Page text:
With the provincial finals done and dusted and the qualifiers very much in full swing let’s take a look at the first week of the GAA power rankings.
The only true contenders to the Dubs throne Kerry made a huge statement over the weekend when they destroyed Cork to win their sixth Munster title in a row.
The Kingdom seem to have found the perfect blend of experience and youth, with players like Paul Geaney and James O’Donoghue hitting their stride just at the right time.
Their forward line have been in incredible form as of late and as Pat Spillane said on the Sunday Game, Kerry can match Dublin “in terms of pace, enthusiasm and youth.”
Victims almost, of dominance becoming the norm, Dublin slept to their eighth Leinster title in a row with an 18 point victory over Laois in Croke Park.
Not a question of Jim Gavin’s side getting any worse or not performing well, but they sit behind Kerry because of the rarity of seeing a strong challenger to their throne this early in the season.
They’ll be without Diarmuid Connolly for the Super 8s and onwards but likely will not need him and should easily top a group that includes a relatively good Donegal but although not confirmed yet, no other team that will really challenge them.
Will need to continue winning big if they’re to leap above Kerry.
Galway are in limbo a little bit. A very strong side so far this season but tendencies to show spells of inconsistency still hamper some of their fine performances.
They’ve had an excellent league campaign and despite an early scare were able to overcome Roscommon in the Connacht final so perhaps signs that they’re more resilient than last season. They also have one of the finest footballers in the country right now in Shane Walsh at their disposal.
The Tribesmen will go into their group as second favourites behind Kerry and will be hoping they can cause Eamonn Fitzmaurice’s side problems when they clash.
A first provincial crown since 2014 for Donegal, as they took a previously so resolute Fermanagh side to the cleaners in their 12 point victory over Rory Gallagher’s men.
They’ll likely finish second in their group as they should be no match for Dublin but the news that they’ve lost Paddy McBrearty for the campaign could prove a big blow as Donegal seek to advance out of the Super 8s.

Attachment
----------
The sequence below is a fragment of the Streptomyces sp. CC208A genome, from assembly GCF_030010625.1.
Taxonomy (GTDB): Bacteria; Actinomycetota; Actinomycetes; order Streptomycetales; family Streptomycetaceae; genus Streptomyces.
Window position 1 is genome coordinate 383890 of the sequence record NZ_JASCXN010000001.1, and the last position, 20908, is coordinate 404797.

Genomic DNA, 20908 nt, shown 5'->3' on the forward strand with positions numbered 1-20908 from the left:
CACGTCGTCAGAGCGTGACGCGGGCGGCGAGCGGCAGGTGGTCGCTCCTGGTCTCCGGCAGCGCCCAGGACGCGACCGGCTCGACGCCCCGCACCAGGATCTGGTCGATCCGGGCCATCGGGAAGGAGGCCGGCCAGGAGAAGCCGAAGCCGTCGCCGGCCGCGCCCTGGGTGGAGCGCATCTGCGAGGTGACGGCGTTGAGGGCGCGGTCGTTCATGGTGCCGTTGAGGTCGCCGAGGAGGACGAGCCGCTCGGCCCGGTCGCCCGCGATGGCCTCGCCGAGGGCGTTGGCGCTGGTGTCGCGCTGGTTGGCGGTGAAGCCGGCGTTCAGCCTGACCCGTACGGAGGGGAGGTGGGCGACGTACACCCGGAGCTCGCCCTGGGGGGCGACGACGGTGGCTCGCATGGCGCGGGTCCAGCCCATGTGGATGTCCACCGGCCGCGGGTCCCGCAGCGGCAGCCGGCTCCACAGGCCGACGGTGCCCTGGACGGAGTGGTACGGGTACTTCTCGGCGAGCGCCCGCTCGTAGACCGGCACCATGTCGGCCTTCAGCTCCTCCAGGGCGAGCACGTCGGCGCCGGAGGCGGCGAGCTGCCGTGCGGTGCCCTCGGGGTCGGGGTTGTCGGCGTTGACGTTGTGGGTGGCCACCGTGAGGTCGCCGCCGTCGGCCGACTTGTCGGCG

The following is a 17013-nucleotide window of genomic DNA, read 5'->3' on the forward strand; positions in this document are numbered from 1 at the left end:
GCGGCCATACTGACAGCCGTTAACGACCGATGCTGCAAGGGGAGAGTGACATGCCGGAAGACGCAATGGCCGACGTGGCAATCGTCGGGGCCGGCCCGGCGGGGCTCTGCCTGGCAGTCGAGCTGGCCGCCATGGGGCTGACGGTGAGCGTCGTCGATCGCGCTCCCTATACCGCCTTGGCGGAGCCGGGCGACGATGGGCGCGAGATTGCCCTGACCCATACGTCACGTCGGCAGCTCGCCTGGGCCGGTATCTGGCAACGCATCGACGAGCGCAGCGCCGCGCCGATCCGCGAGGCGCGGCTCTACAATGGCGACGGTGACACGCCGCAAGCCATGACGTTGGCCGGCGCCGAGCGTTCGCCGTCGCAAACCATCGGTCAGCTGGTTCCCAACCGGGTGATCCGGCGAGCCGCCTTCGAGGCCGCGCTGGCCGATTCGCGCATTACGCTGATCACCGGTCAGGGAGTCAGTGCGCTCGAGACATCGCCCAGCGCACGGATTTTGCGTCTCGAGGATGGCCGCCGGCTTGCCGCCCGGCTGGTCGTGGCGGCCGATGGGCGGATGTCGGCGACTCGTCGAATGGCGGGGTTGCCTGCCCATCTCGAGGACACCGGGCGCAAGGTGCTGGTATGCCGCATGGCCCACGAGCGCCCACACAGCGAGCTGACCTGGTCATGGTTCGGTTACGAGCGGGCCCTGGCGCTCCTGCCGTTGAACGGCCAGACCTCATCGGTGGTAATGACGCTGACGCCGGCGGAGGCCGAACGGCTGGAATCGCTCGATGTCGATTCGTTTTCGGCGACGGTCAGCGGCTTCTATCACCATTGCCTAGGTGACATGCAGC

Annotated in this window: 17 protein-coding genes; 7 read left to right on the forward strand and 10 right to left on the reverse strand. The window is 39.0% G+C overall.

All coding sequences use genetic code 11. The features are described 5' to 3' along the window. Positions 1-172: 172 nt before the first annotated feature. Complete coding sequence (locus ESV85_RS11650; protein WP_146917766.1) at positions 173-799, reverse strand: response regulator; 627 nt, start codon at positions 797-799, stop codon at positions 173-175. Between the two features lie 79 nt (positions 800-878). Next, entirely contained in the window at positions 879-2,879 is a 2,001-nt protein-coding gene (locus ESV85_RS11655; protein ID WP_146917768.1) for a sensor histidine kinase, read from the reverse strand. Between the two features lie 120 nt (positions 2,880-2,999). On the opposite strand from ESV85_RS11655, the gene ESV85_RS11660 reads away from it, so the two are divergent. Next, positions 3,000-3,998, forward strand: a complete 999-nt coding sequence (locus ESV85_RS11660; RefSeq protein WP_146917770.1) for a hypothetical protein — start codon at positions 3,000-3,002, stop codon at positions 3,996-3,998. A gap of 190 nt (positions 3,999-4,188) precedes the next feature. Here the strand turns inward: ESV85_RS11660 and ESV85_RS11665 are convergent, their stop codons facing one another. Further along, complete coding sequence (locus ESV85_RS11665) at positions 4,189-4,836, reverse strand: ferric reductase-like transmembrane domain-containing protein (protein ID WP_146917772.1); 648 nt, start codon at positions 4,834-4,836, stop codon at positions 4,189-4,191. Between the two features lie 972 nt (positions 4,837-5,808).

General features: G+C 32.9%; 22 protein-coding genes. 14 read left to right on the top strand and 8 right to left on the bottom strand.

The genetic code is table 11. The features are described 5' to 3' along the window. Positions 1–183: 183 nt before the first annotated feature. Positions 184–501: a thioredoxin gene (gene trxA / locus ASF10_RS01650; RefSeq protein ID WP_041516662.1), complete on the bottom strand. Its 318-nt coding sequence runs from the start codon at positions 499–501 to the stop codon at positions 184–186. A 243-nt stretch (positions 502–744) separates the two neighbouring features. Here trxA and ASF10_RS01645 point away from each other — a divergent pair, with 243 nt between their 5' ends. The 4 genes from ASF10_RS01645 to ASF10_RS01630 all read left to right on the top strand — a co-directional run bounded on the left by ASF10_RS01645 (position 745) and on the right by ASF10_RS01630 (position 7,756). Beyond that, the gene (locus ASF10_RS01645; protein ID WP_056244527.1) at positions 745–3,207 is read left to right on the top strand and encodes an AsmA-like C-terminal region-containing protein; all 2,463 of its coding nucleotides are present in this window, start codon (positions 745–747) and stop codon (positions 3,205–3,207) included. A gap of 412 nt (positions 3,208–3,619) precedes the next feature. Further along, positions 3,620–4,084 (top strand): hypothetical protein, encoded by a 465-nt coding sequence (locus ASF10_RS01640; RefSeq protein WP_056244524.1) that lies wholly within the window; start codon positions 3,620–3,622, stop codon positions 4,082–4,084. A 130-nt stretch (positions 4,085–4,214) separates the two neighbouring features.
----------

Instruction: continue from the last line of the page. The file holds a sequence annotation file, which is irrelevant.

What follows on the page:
Another season and another trip through the qualifiers for Stephen Rochford’s Mayo. After easily dispatching of Limerick in round one they put a resilient Tipperary to bed by seven points in the second round on Saturday.
Beaten All-Ireland finalists in the last two years Mayo should still comfortably (it could even be a walkover) defeat Kildare in the next round and will fancy their chances against a beaten provincial finalist but will likely begin to feel the losses of Tom Parsons and Seamie O’Shea the further into the championship they get.
Beaten by Fermanagh in their Ulster final but bounced back with a 27 point drubbing of Waterford in the second round of the qualifiers.
Should handily dispose of Leitrim and could be a team to watch in the Super 8s if they can hit their stride.
Performed well in their Connacht final defeat against Galway and looked as though they were going to repeat last year’s heroics at one stage but it wasn’t to be.
Could cause teams problems should they reach the quarterfinals.
Well beaten by Donegal in the Ulster final but picked up that aforementioned win over Monaghan in the semis.
They have an excellent coach in Rory Gallagher and it’ll be intriguing to see if they can catch teams out with the dogged defensive tactics that didn’t quite work out last weekend.
Still suffering from their poor performance in Ulster and scraping by Meath in round one, Tyrone will likely climb up the rankings over the next number of weeks. One of the better sides in the qualifiers and showed it in the dismantling of Carlow.
Face a tough task against Cavan in the next round.
Certainly not the 10th best team in the country and some may see it as harsh on Kildare but a huge win for Leitrim means that they deserve their spot inside the top 10.
They may not stay there for long as Monaghan will provide much tougher competition than Louth did in the last round but deserved recognition for Brendan Guckian’s men.
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